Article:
I then asked if pilots at the end of their commitments were being offered the opportunity to choose their next assignments. To make a long story short, the answer is no. The philosophy of AFPC [AF Personnel Center] is that if it's your turn to go remote overseas, then you can take the assignment or get out that if it's your turn to go to Fooville, then you can take the assignment or get out. It's no surprise to me that with their backs against the wall and with no opportunity to do other things during their AF careers, that many pilots are packing their bags.
I happen to have identified one officer at Luke AFB at the end of his flying commitment, who was willing to go to school and then return to USAFA and teach -- and then go back to the AF to fly fighters again. But the AF said no, so the officer said adios. That situation was the basis for my question, and I now understand why we lost the officer. In fairness to Col. XXXX, he said that 90 percent of the officers who make the decision to separate will not change their minds, no matter what you do for them. He may be right, but that still doesn't address the special situation where we might offer an officer the opportunity to choose his next assignment at the end of his commitment. I do not like the "it's your turn to get a bad deal and you'll take it or leave it" mentality that seems to pervade the Personnel Center. I have experienced the identical attitude from a previous 33xx career field manager. It seems that even in cases where we might help ourselves, we only dig the hole deeper. Perhaps this manning crisis will eliminate some of the incremental thinking that seems to plague our personnel system.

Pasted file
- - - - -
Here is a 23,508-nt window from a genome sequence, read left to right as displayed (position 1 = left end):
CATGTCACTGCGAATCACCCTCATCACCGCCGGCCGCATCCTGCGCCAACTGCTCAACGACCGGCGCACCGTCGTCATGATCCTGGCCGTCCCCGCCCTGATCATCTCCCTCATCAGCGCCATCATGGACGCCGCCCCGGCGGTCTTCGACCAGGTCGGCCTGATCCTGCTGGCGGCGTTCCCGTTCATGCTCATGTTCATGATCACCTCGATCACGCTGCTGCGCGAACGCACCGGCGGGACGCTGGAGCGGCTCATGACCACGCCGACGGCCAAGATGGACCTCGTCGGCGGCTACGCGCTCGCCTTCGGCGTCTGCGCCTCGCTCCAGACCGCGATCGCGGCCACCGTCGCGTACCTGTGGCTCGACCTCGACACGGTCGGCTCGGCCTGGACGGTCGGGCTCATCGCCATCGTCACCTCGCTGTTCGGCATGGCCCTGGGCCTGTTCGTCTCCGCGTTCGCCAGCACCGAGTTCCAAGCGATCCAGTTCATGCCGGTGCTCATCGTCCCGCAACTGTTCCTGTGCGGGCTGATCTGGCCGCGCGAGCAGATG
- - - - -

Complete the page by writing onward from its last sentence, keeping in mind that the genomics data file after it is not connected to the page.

To go back to the issue of Prioritization, Col. XXXX believes that a simple Prioritization Plan will not suffice for FY00 and that the AF will have to review the entire AF structure to include MAJCOMs, staffs, etc. in order to compensate for the lack of pilots. Raking the rated officers out of the staff isn't working, and it will require more
Col. XXXX said that Senior Leaders won't cap PME numbers for the rated force. In response to a question with regard to pilots going for PhDs, he quoted a 2-star: "We don't need pilot PhDs at USAFA for the foreseeable future."
Senior Leaders are looking at hiring civilians to train our T-37 pilots (a proposal rejected just one year ago), and Phoenix Aviator will be an option for officers in the 1981 year group who want to be requalified in the cockpit and fly for several years before they retire. The AF will apparently waiver their requalification commitment to 24 months and pay for their ATP and FE ratings as part of the deal so they can go directly to the airlines upon retirement.
Col. XXXX then briefly discussed navigators. Suffice it to say that the nav situation is worse than that of pilots (again due to Senior AF Leader policies of the early 90's). There are few young navigators in the AF.
It was an ugly briefing, but Col. XXXX promised in the beginning it wouldn't be pretty—and it wasn't. Hope this summary helps. Sorry that it's a little bit of a dog's breakfast as I reread it, but I want to send it out while it's still a fresh topic of discussion.